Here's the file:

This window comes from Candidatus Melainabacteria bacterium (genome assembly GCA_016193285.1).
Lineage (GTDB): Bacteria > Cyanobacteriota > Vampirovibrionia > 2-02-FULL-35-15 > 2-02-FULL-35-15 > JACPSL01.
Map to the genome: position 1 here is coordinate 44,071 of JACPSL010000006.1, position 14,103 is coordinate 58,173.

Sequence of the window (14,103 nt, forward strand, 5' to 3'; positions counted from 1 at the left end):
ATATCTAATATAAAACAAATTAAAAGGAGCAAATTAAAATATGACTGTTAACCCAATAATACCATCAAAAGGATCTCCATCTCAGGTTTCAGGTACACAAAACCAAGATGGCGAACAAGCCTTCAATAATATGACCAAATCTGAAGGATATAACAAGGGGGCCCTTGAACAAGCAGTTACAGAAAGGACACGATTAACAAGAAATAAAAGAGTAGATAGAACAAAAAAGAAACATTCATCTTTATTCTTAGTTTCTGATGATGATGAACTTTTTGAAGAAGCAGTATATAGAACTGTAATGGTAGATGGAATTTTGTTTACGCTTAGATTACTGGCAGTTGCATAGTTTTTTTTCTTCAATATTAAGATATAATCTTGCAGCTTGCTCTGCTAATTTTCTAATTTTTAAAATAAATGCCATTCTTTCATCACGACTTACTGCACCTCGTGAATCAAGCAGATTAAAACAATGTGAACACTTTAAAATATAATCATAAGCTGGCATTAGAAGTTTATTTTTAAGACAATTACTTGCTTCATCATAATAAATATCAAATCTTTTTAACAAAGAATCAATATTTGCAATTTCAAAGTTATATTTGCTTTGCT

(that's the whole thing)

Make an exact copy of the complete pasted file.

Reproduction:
This window comes from Candidatus Melainabacteria bacterium (genome assembly GCA_016193285.1).
Lineage (GTDB): Bacteria > Cyanobacteriota > Vampirovibrionia > 2-02-FULL-35-15 > 2-02-FULL-35-15 > JACPSL01.
Map to the genome: position 1 here is coordinate 44,071 of JACPSL010000006.1, position 14,103 is coordinate 58,173.

Sequence of the window (14,103 nt, forward strand, 5' to 3'; positions counted from 1 at the left end):
ATATCTAATATAAAACAAATTAAAAGGAGCAAATTAAAATATGACTGTTAACCCAATAATACCATCAAAAGGATCTCCATCTCAGGTTTCAGGTACACAAAACCAAGATGGCGAACAAGCCTTCAATAATATGACCAAATCTGAAGGATATAACAAGGGGGCCCTTGAACAAGCAGTTACAGAAAGGACACGATTAACAAGAAATAAAAGAGTAGATAGAACAAAAAAGAAACATTCATCTTTATTCTTAGTTTCTGATGATGATGAACTTTTTGAAGAAGCAGTATATAGAACTGTAATGGTAGATGGAATTTTGTTTACGCTTAGATTACTGGCAGTTGCATAGTTTTTTTTCTTCAATATTAAGATATAATCTTGCAGCTTGCTCTGCTAATTTTCTAATTTTTAAAATAAATGCCATTCTTTCATCACGACTTACTGCACCTCGTGAATCAAGCAGATTAAAACAATGTGAACACTTTAAAATATAATCATAAGCTGGCATTAGAAGTTTATTTTTAAGACAATTACTTGCTTCATCATAATAAATATCAAATCTTTTTAACAAAGAATCAATATTTGCAATTTCAAAGTTATATTTGCTTTGCT